Researchers have been guessing the impacts of Lake Powell water shortages for some time. But a study funded by the Colorado River District has tried to predict the likelihood that the lake’s waters will fall too far. From there, the study sought to lay out what some of the more extreme impacts a near-waterless Lake Powell could bring.
Results of the modeling study estimate that the lake could almost dry up in as few as six years if the region gets a similar drought to the one it experienced from 2000 to 2005. There is some possibility, say officials at the water district, that the recent El Niño may contribute to drier conditions in the next two years.
“… If the current conditions transition into a drought over the next several years, as happened after the 1998 El Niño event, we could be in serious trouble because unlike in 1998 to ‘99 when system reservoirs were plumb full, today they’re only about half full,” said Eric Kuhn, the district’s manager, in a statement.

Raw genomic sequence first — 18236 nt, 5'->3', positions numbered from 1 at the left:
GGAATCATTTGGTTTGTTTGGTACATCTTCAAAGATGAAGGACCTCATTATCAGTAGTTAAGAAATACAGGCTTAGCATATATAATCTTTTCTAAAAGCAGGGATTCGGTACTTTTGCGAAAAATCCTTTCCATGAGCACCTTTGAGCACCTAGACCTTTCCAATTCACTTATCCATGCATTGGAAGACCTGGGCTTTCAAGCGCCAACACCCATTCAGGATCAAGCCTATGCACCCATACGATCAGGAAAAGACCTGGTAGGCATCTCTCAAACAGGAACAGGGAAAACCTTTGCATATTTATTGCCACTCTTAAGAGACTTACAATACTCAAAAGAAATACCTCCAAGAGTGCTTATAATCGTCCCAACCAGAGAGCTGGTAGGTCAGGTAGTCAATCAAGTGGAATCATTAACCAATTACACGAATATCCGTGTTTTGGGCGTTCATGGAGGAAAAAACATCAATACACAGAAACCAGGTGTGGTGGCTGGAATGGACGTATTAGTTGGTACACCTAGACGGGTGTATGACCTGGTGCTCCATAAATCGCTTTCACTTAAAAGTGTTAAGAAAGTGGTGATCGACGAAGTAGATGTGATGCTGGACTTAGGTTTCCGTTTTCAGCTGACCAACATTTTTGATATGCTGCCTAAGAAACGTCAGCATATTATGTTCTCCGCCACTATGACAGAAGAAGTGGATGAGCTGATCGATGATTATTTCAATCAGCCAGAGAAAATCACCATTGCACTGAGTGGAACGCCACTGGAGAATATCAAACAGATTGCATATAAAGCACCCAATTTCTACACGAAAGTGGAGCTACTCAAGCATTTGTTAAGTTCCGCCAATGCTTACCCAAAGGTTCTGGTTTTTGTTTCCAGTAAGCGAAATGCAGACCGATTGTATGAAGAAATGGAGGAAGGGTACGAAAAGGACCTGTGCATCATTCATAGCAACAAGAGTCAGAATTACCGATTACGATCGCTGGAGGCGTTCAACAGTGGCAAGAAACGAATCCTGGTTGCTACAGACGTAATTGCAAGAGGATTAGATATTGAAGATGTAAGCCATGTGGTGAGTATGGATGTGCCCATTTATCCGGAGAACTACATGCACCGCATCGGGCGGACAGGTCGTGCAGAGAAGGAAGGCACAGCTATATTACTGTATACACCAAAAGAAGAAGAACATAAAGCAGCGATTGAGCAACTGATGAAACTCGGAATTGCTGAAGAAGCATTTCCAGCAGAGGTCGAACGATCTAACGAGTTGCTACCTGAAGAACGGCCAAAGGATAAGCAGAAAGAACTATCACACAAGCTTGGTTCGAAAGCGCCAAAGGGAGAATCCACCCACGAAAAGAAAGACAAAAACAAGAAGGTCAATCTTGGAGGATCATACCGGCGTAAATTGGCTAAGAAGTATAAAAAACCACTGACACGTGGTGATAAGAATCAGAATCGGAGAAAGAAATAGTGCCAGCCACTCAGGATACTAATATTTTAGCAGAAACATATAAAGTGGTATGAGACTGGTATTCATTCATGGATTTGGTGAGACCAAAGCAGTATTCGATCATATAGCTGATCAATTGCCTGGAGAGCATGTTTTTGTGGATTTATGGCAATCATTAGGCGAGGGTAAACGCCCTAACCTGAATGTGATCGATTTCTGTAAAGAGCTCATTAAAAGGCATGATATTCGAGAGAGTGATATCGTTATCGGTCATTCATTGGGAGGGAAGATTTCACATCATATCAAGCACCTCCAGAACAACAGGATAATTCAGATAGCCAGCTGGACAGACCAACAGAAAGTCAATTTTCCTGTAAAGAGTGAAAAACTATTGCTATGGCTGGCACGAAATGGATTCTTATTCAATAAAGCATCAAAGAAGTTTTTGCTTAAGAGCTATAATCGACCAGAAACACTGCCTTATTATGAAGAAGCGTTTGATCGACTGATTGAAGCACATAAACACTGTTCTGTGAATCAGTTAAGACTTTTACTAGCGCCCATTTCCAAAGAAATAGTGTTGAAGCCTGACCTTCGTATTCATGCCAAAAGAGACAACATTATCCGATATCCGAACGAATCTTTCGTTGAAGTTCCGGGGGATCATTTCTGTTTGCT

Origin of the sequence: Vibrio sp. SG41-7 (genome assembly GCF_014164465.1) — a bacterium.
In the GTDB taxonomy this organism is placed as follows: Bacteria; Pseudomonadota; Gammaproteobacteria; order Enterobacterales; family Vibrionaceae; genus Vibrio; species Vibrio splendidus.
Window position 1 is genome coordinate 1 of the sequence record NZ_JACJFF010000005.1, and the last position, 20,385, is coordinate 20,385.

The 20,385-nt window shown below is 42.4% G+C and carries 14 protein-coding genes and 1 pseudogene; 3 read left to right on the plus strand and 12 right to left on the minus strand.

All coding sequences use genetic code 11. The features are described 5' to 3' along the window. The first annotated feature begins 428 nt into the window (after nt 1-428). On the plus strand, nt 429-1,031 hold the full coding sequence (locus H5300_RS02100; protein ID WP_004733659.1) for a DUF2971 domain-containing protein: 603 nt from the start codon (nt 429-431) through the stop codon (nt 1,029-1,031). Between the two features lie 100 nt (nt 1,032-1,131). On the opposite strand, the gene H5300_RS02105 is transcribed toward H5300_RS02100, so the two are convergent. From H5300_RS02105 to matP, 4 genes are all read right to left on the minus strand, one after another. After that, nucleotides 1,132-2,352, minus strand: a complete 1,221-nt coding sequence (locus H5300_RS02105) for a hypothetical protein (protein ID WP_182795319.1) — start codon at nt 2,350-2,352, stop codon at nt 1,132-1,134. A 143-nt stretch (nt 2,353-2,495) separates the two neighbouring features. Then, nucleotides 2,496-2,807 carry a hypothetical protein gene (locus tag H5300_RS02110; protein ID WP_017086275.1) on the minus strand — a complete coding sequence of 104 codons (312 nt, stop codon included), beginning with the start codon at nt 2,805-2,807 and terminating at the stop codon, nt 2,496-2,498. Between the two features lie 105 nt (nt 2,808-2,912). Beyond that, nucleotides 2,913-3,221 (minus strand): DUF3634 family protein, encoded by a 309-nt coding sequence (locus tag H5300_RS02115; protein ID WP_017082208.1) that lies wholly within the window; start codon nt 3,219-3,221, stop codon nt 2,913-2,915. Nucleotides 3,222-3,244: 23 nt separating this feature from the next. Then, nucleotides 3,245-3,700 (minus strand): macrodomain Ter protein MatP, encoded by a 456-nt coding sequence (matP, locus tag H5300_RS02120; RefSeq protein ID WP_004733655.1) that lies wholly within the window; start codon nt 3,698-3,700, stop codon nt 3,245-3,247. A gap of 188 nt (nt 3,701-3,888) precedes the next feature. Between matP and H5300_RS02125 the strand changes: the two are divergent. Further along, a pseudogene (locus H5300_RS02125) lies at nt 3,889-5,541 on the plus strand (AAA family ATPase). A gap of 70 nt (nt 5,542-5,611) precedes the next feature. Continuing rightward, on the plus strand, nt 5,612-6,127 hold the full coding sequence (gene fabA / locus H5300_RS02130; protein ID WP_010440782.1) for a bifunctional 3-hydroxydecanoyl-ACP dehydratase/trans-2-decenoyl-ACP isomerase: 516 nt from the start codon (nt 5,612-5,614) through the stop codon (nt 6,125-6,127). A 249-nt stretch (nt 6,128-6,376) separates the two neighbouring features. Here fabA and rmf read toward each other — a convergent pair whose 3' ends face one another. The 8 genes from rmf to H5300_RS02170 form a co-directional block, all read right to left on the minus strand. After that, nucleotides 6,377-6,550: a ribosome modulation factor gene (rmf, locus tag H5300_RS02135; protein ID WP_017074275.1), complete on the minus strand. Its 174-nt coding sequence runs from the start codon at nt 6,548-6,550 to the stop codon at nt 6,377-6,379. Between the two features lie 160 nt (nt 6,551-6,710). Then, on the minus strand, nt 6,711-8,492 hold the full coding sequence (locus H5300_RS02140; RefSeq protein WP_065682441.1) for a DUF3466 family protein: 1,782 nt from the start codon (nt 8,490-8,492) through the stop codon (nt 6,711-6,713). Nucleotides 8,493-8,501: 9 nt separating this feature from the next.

In the 2000 to 2005 drought period, Lake Powell lost 13 million acre-feet of water, which caused its levels to go down around 100 feet. But compared to today’s supply, the lake of 10 years ago was much more flush — Powell had less than 13 million acre-feet of water as of late September 2016.
Kuhn told the Arizona Daily Star that some of the most extreme impacts of Lake Powell water drops could come if its levels reached 3,490 feet. At that point, there wouldn’t be enough water in the lake to flow through Glen Canyon Dam’s turbines to generate power. That development would follow a response by states in the Upper Colorado River basin, triggered at 3,525 feet, to deliver water from other reservoirs to buoy Powell’s levels.
One of the goals of the district’s study was to uncover findings that can be used to mitigate impacts of a possible water shortage in Lake Powell. Its results help to underscore that if such drought and extreme level drops do take place, it’s likely that planned responses will do little to stop water loss.
“For the basin as a whole, we need to be prepared to survive another 2000 to 2004 period,” Kuhn continued. “The difference is that in 1999 reservoirs were full to the brim. Now they’re at levels of 40 to 50 percent of capacity.”
Featured Image: Lake Powell as seen from a plane, May 2007. (Credit: Wikimedia Commons User PRA via Creative Commons 2.5)
Do you think another extreme drought is on its way for the West? Why or why not? Please consider leaving a comment to share your thoughts!